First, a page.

DP353 | The United Kingdom and the EMS

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Publication Date

01/11/1989

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Abstract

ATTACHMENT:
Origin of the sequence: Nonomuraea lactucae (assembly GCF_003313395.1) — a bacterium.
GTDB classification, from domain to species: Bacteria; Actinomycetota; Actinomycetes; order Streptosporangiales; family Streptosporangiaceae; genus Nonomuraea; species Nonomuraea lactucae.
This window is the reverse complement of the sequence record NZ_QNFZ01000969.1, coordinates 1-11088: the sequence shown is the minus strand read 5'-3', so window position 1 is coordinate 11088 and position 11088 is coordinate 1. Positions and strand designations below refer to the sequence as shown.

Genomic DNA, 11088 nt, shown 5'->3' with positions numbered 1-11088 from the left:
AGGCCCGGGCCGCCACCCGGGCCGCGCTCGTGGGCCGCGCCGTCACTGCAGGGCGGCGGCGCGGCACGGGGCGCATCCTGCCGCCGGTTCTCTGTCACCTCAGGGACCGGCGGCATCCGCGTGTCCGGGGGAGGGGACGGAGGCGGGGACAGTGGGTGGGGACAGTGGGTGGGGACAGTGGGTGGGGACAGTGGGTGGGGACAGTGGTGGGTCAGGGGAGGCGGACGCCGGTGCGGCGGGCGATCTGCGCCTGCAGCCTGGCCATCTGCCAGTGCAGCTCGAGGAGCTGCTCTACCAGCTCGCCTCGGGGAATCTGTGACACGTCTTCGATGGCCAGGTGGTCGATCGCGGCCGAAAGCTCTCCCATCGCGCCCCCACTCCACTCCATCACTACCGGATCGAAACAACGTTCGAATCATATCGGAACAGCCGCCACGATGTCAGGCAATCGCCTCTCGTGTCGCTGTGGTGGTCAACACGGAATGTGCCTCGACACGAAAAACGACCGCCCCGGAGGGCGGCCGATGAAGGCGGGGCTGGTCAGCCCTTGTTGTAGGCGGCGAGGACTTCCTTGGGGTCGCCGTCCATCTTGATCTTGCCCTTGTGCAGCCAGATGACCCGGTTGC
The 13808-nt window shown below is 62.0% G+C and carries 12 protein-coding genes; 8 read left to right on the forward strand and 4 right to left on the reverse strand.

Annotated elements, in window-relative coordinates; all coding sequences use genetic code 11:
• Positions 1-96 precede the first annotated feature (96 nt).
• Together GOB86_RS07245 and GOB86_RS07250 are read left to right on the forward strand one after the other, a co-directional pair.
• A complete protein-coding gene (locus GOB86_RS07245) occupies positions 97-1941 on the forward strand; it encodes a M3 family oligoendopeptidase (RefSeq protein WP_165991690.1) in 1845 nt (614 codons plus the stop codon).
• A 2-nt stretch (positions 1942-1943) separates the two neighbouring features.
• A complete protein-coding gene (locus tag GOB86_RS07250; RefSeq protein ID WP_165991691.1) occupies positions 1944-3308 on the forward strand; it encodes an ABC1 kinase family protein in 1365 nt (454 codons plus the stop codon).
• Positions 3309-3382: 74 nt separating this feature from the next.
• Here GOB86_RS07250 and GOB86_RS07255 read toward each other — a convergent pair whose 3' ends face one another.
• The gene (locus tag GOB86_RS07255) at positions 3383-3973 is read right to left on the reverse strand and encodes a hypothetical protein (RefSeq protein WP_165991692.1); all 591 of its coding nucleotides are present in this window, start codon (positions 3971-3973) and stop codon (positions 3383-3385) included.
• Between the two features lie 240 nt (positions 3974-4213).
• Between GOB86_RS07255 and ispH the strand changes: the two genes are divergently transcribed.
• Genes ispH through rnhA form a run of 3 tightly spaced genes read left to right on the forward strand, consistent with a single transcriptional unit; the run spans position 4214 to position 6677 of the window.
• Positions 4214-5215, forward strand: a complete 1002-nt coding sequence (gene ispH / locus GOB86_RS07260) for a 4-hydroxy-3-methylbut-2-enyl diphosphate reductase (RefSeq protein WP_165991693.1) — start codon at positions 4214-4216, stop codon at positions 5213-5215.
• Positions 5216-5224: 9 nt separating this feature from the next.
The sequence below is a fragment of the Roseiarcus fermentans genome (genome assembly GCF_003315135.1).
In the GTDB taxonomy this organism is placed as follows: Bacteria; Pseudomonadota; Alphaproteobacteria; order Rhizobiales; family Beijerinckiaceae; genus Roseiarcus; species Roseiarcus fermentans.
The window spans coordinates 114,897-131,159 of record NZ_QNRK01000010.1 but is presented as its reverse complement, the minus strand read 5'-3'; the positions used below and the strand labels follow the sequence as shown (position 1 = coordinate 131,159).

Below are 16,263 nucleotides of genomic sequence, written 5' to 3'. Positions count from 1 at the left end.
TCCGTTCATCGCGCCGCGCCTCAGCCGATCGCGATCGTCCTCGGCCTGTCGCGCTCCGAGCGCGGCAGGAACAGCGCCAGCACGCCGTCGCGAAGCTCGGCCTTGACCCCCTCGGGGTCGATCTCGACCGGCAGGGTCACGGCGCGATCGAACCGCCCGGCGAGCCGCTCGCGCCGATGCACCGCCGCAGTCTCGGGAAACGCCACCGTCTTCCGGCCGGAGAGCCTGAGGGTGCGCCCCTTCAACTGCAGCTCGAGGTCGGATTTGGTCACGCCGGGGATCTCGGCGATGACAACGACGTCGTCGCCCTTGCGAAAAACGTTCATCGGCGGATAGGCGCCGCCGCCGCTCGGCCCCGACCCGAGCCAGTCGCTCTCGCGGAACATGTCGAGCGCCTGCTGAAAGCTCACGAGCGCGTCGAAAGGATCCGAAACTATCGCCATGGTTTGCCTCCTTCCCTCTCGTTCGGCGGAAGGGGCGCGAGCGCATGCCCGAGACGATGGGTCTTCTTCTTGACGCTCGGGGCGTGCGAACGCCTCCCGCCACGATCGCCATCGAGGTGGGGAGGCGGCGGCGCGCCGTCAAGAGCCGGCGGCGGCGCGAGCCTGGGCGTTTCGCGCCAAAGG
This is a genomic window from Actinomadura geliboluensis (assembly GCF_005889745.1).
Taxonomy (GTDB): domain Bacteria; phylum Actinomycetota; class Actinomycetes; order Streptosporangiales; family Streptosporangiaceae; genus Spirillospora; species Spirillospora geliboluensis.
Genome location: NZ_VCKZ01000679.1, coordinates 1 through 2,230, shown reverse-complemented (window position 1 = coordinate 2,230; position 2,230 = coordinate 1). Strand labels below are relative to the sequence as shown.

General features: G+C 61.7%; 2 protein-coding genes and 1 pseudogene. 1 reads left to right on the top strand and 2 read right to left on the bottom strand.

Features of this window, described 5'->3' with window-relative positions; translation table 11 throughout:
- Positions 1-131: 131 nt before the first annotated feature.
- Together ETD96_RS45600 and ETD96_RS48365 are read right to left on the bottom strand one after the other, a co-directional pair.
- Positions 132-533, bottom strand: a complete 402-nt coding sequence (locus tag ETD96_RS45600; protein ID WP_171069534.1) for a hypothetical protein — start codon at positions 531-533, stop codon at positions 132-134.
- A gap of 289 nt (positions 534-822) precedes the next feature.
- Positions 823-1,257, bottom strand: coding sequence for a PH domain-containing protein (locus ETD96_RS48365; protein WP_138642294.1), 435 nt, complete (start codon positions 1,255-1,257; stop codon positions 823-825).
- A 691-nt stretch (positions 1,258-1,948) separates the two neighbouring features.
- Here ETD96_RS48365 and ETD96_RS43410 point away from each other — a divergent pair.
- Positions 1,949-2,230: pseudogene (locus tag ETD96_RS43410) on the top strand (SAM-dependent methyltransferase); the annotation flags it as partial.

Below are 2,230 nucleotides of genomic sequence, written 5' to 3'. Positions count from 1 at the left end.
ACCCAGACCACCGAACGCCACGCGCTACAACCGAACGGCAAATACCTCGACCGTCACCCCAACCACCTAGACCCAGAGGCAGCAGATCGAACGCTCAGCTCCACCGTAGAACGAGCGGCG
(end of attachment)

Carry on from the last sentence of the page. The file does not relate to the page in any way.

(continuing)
The reasoning effectively governing the UK's abstention from the EMS has changed over time. Reservations were based initially on fears for UK competitiveness and subsequently on a desire to exercise monetary autonomy in a counter-inflationary `medium-term financial strategy'. Difficulties with that strategy led to an interest both in policies to reduce exchange rate variability and in the EMS as an arrangement which could simultaneously serve this objective and provide a framework for controlling inflation. Commitment to an exchange rate reached its zenith in the 1987-8 episode of `DM shadowing'. This episode revealed an early example of the `excess credibility' problem. It suggests that if the UK were to participate fully in the EMS it might need to be prepared to make more active use of fiscal policy as a counter-inflationary instrument.